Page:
- Food coloring or liquid water color paint (I used food coloring)
- Butter Knife or scraper
- Skewer or chopstick
- Nice sized casserole/cake dish ( 9 x 14 or 9 x 16)
- Fold one sheet of your card stock paper in half to make a folding card. On the cover, draw a heart and cut it out. This is your heart template. You want to make sure it will fit onto the cover of a standard 8 x 11 card or whatever sized card you want to end up with. Trace the heart shape onto more card stock as for as many cards as you want to make.
- Cut out the hearts. This is a great thing to have the kids doing while you prepare the shaving cream!
- Lay a bunch of newspaper around the table you are using as the food coloring will stain if that is what you are using! Fill half the dish with shaving cream.
- Using the food coloring, drop 3 drops of each color you want about 2” apart from each other. Remember these will blend so be mindful of what colors you want to end up with!
- Using the skewer or chopstick, gently swirl the dye. DON’T OVER MIX! You want distinct colors!
- Get your heart shape and place the paper onto the colored shaving cream. Just lay it on top and then lift it up. We found the color stayed on the card better if we left the shaving cream on the heart for a minute or so.
- When ready, get the butter knife or scraper, and scrape off the shaving cream from the heart shape. This will leave the color on the card in neat marbled designs.
- Let your hearts dry for a day and then glue them onto the front of your card. For added fun, paste your marbled heart onto a piece of contrasting card stock and then place on the front of your card. I like putting ours on black to make the marbling really pop!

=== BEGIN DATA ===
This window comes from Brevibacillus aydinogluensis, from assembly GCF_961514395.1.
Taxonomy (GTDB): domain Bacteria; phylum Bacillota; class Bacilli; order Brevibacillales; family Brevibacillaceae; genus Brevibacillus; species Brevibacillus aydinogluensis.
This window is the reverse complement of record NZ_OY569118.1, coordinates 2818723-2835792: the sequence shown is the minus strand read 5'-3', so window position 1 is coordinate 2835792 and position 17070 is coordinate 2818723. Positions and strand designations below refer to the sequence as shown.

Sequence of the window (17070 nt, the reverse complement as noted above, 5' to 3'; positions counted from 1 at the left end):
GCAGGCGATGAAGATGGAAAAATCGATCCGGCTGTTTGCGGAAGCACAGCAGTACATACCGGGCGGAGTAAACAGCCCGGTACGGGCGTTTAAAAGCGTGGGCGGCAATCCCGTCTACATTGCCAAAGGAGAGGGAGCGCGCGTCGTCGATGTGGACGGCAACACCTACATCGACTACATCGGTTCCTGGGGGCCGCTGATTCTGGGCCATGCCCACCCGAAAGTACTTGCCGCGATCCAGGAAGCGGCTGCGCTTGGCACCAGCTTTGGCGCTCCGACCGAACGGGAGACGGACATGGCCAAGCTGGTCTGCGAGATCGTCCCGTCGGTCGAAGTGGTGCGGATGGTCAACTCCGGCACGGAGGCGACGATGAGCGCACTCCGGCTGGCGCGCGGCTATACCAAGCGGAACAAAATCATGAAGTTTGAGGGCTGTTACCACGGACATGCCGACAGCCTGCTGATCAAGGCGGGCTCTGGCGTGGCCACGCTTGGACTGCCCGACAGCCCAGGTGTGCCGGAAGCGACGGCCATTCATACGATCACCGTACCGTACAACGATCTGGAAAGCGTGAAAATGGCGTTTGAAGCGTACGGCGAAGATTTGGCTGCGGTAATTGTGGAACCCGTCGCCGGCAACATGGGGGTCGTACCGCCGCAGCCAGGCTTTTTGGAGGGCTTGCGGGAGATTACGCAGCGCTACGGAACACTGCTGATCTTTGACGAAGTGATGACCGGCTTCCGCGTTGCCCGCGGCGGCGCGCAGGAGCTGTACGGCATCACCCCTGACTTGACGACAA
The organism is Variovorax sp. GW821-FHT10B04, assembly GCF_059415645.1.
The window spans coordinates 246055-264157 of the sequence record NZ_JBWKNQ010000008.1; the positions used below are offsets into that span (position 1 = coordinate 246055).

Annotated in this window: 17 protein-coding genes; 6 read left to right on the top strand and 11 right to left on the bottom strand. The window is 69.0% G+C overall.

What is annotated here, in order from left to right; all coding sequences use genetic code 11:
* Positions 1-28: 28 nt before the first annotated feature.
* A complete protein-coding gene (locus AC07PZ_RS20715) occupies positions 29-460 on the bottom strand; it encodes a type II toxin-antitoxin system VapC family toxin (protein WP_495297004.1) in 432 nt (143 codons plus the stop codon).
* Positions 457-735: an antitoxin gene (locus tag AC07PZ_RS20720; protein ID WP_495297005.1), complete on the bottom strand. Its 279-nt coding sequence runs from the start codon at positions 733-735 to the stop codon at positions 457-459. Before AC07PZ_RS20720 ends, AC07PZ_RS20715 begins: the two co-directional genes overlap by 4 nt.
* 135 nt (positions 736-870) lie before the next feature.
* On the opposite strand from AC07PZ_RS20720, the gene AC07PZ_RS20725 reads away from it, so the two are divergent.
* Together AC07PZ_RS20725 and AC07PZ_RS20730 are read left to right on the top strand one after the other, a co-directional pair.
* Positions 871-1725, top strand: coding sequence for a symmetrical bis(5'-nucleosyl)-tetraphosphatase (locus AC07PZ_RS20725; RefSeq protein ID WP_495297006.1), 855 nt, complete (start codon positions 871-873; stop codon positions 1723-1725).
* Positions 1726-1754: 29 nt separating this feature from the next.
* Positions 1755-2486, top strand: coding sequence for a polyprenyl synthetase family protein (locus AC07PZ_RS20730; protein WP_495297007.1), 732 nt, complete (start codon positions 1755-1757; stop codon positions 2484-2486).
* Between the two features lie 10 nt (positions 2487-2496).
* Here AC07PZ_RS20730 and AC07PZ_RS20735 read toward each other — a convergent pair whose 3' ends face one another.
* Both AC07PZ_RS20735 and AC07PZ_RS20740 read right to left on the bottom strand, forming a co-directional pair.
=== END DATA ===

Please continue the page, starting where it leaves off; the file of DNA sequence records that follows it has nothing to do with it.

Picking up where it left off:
- Write your Valentine’s message on the inside and deliver!
CRAFT 2: THREAD HEARTS
I found this on Pinterest and had a lot of fun. It was a bit more time consuming than I expected but the results are pretty cool. This is also a great way to get rid of any left over embossing thread or yarn you haven’t used.
- Card stock (8x 11 or whatever size you want the cards to be)
- Embroidery floss or yarn of whatever color you like.
- An embroidery or yarn needle
- A pencil
- Lightly draw a heart in the size you want on the cardstock. A fatter rounder heart works better than a skinny one.
- Using the needle, poke holes along the line of the heart you drew, placing a few millimeters between each hole you poke with the needle. If children are going to be doing this, make the spaces a bit farther apart. For older kids, place them closer together. Do this all around the heart you have drawn till it is perforated all along the outline of the heart.
- Thread your needle with your embroidery floss or yarn making a knot at the end.
- Using the threaded needle, start at one end of the heart placing the needle through one of the holes you made earlier. Span the heart, taking care not to cover the ‘V’ of the heart. I found that when re-entering the heart, use a near-by hole so that you are not threading the back of the heart, only the front.
- Keep crossing the heart – back and forth until all the holes you made around the heart have been used. Then tie off the thread on the back of the card. This makes a great card to write a simple note onto.